HBO’s Folklore and Lovecraft Country Bring Scares To the Network
HBO is coming for the horror crown this year.
2019 is shaping up to be a great year for horror on the big screen, but it looks like the small screen will have plenty of chills too. Two of the most hotly anticipated horror TV shows will find their home on HBO, and both will present points of view not often explored in horror. As Hollywood changes how it looks, so must television and genre; these two shows are guaranteed to have us all cowering on the couch when they premiere.
Starting February, HBO will present Folklore, a six-episode miniseries featuring tales of the supernatural and occult from Thailand, Indonesia, Japan, Korea, Singapore, and Malaysia. All six episodes will be shot by directors from these countries and filmed in their language. You can check out the trailer below.
The first episode, “A Mother’s Love,” will tell the story of an Indonesian single mother and her son who discover a group of children in a mansion’s attic. They believe they’ve rescued them, except it turns out that these children were cared for by the Wewe Gombel and the creature is not happy that her charges are missing. The film will be directed by filmmaker Joko Anwar, who has earned critical raves for his work in Indonesian cinema. Other directors include Takumi Saitoh, Eric Khoo, Pen-Ek Ratanaruang, Ho Yuhang, and Lee Sang-Woo.
As all six are directors of color, this could be their big break into Western cinema and Hollywood horror and filmmaking. More importantly, it shows a cultural respect that there aren’t white directors telling stories from cultures that are not theirs, or by having the films be in English or centering them on white characters. Given the controversy surrounding the upcoming film The Curse of La Llorona, this is an incredibly important step forward.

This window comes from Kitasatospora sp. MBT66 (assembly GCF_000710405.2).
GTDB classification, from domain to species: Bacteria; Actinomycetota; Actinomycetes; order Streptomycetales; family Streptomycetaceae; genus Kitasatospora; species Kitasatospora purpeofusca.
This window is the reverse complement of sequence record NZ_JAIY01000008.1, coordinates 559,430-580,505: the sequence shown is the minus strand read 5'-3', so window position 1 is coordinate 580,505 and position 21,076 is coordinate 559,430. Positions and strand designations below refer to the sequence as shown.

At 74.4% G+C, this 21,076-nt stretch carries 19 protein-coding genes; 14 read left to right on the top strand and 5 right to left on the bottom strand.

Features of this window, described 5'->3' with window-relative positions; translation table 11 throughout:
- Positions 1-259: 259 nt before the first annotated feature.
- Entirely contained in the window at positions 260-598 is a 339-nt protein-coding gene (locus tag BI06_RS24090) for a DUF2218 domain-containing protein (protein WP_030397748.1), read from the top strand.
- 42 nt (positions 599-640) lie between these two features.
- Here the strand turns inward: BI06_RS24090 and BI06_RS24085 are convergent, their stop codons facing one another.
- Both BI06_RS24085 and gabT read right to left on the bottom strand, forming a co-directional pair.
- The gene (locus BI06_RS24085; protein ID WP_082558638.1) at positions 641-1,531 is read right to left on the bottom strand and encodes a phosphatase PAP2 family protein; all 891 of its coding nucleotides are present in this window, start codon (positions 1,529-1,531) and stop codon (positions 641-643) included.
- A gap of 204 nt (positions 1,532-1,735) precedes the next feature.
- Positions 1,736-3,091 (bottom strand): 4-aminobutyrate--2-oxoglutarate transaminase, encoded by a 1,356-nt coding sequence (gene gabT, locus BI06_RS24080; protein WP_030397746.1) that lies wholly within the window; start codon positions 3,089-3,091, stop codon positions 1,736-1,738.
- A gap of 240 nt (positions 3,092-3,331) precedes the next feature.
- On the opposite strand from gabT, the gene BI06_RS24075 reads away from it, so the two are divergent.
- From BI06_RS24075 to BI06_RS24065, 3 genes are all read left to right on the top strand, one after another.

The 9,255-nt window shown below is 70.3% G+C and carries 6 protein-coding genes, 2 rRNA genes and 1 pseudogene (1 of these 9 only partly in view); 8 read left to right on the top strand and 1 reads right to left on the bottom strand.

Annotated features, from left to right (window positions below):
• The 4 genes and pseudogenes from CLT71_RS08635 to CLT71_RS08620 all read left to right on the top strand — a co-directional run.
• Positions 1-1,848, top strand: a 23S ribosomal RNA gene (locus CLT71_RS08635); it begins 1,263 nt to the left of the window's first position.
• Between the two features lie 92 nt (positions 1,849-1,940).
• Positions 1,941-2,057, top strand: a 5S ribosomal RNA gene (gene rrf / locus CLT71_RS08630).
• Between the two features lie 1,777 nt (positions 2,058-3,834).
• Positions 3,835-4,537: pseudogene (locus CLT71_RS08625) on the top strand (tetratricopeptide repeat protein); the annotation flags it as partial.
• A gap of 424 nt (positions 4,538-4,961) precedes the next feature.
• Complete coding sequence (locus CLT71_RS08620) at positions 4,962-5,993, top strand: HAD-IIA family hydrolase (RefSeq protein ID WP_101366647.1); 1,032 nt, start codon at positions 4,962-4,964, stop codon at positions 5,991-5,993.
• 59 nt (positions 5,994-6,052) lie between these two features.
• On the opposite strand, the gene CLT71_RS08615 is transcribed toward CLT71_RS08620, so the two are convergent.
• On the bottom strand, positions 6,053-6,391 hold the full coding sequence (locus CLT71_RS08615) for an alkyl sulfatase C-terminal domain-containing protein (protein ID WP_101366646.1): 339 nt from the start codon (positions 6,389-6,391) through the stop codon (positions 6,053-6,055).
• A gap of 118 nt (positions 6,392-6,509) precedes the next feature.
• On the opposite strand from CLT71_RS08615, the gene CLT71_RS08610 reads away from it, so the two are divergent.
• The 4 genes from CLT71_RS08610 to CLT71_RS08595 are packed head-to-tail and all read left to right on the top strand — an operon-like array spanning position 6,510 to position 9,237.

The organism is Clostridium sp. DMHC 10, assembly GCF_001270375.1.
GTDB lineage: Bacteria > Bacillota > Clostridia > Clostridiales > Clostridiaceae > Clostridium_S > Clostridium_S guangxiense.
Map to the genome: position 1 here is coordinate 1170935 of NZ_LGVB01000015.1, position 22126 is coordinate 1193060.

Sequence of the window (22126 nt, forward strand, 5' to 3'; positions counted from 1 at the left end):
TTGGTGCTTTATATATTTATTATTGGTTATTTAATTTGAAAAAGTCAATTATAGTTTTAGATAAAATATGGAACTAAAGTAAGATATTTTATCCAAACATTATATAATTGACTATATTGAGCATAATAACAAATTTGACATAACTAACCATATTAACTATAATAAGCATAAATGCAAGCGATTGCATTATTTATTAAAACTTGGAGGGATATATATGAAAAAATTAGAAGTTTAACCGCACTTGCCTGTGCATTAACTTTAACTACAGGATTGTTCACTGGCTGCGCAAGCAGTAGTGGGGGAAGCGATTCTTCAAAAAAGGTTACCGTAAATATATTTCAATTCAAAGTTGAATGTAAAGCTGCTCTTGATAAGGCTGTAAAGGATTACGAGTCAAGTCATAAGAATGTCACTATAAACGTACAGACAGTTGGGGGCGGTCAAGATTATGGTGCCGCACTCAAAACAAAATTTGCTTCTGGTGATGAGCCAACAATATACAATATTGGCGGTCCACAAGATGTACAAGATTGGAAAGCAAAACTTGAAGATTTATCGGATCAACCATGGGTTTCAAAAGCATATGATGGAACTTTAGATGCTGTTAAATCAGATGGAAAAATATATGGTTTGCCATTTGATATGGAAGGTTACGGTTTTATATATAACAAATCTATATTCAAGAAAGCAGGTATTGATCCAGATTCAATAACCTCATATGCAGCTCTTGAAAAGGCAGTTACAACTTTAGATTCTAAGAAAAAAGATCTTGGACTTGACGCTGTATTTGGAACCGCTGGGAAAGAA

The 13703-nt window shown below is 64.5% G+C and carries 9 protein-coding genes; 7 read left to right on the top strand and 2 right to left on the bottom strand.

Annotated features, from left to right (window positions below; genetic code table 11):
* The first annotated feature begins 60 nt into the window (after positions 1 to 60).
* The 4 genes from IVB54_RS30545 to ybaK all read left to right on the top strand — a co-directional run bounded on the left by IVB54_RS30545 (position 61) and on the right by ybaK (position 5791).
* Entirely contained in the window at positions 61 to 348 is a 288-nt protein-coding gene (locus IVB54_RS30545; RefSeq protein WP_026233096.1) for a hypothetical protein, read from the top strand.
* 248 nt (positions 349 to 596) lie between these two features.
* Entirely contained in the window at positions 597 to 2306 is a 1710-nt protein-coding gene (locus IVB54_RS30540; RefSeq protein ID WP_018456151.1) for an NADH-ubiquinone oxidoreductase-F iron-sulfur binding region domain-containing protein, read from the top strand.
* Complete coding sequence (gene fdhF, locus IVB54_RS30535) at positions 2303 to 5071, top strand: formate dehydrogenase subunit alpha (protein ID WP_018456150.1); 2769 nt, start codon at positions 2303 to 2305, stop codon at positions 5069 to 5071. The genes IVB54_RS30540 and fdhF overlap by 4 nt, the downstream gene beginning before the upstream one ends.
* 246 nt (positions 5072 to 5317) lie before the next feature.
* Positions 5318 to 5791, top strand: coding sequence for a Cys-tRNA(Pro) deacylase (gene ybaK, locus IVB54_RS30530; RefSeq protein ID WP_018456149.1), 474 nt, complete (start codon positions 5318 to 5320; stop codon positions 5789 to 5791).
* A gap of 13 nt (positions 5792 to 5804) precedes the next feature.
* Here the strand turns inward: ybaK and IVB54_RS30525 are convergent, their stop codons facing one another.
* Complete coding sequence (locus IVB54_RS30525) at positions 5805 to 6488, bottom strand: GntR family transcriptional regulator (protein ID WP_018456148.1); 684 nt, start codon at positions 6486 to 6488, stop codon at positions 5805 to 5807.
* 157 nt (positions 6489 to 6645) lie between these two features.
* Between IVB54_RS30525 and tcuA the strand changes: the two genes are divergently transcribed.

HBO’s other horror treat will be Lovecraft Country, produced by Jordan Peele’s Monkeypaw Productions. The series will follow a young Black man named Atticus, played by Jonathan Majors. Atticus, along with his friend Letitia (Jurnee Smolett-Bell) and his uncle George (Courtney B. Vance), travel through the Jim Crow South in search of Atticus’s missing father (Michael Kenneth Williams). There, they not only face racism and the horrors of oppression but monsters that sound Lovecraftian in nature. Un
Peele, teaming up with JJ Abrams and Bad Robot Productions, is bringing the adaptation of Matt Ruff’s novel of the same name to the small screen; Misha Green, the former showrunner of Underground, will be writing the show. Again, representation matters; seeing horror not just fronted by white characters and having Black voices and voices of color behind the scenes matters as well. Outside of the fact that the show sounds downright chilling and instantly addictive, having more Black women and women in general telling horror stories is a great step forward.
Folklore will premiere on February 1. There is no word yet on when Lovecraft Country will be released. Keep your eyes tuned to HBO for some small screen scares to compliment this year’s spookiest offerings, and remember to leave the lights on.
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